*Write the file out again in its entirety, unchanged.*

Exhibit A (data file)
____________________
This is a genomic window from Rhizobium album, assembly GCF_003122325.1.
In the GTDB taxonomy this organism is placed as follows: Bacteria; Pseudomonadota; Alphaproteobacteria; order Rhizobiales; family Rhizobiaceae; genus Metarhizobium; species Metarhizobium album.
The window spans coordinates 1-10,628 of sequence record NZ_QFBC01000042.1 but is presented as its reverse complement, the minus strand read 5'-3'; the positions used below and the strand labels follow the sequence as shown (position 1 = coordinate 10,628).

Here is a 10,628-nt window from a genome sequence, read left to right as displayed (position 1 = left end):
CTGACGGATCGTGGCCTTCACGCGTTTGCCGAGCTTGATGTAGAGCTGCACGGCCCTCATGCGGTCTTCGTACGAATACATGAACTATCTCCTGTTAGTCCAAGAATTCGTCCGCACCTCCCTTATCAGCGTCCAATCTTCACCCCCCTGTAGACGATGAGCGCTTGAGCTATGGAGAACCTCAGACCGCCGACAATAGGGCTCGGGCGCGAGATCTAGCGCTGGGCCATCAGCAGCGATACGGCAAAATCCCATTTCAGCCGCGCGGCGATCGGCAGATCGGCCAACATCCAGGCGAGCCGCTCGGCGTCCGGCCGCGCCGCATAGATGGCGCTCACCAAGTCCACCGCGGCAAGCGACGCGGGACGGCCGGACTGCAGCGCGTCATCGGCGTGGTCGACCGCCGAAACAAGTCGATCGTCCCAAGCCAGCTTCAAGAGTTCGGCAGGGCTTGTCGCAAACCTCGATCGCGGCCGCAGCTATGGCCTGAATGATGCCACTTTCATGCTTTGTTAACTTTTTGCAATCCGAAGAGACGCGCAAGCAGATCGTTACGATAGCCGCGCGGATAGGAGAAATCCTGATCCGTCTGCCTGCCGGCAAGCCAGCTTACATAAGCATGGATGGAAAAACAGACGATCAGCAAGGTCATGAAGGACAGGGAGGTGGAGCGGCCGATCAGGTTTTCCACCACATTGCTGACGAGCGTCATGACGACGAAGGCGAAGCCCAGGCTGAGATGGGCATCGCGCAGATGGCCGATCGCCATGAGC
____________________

This is a genomic window from Rhizobium album, assembly GCF_003122325.1.
In the GTDB taxonomy this organism is placed as follows: Bacteria; Pseudomonadota; Alphaproteobacteria; order Rhizobiales; family Rhizobiaceae; genus Metarhizobium; species Metarhizobium album.
The window spans coordinates 1-10,628 of sequence record NZ_QFBC01000042.1 but is presented as its reverse complement, the minus strand read 5'-3'; the positions used below and the strand labels follow the sequence as shown (position 1 = coordinate 10,628).

Here is a 10,628-nt window from a genome sequence, read left to right as displayed (position 1 = left end):
CTGACGGATCGTGGCCTTCACGCGTTTGCCGAGCTTGATGTAGAGCTGCACGGCCCTCATGCGGTCTTCGTACGAATACATGAACTATCTCCTGTTAGTCCAAGAATTCGTCCGCACCTCCCTTATCAGCGTCCAATCTTCACCCCCCTGTAGACGATGAGCGCTTGAGCTATGGAGAACCTCAGACCGCCGACAATAGGGCTCGGGCGCGAGATCTAGCGCTGGGCCATCAGCAGCGATACGGCAAAATCCCATTTCAGCCGCGCGGCGATCGGCAGATCGGCCAACATCCAGGCGAGCCGCTCGGCGTCCGGCCGCGCCGCATAGATGGCGCTCACCAAGTCCACCGCGGCAAGCGACGCGGGACGGCCGGACTGCAGCGCGTCATCGGCGTGGTCGACCGCCGAAACAAGTCGATCGTCCCAAGCCAGCTTCAAGAGTTCGGCAGGGCTTGTCGCAAACCTCGATCGCGGCCGCAGCTATGGCCTGAATGATGCCACTTTCATGCTTTGTTAACTTTTTGCAATCCGAAGAGACGCGCAAGCAGATCGTTACGATAGCCGCGCGGATAGGAGAAATCCTGATCCGTCTGCCTGCCGGCAAGCCAGCTTACATAAGCATGGATGGAAAAACAGACGATCAGCAAGGTCATGAAGGACAGGGAGGTGGAGCGGCCGATCAGGTTTTCCACCACATTGCTGACGAGCGTCATGACGACGAAGGCGAAGCCCAGGCTGAGATGGGCATCGCGCAGATGGCCGATCGCCATGAGC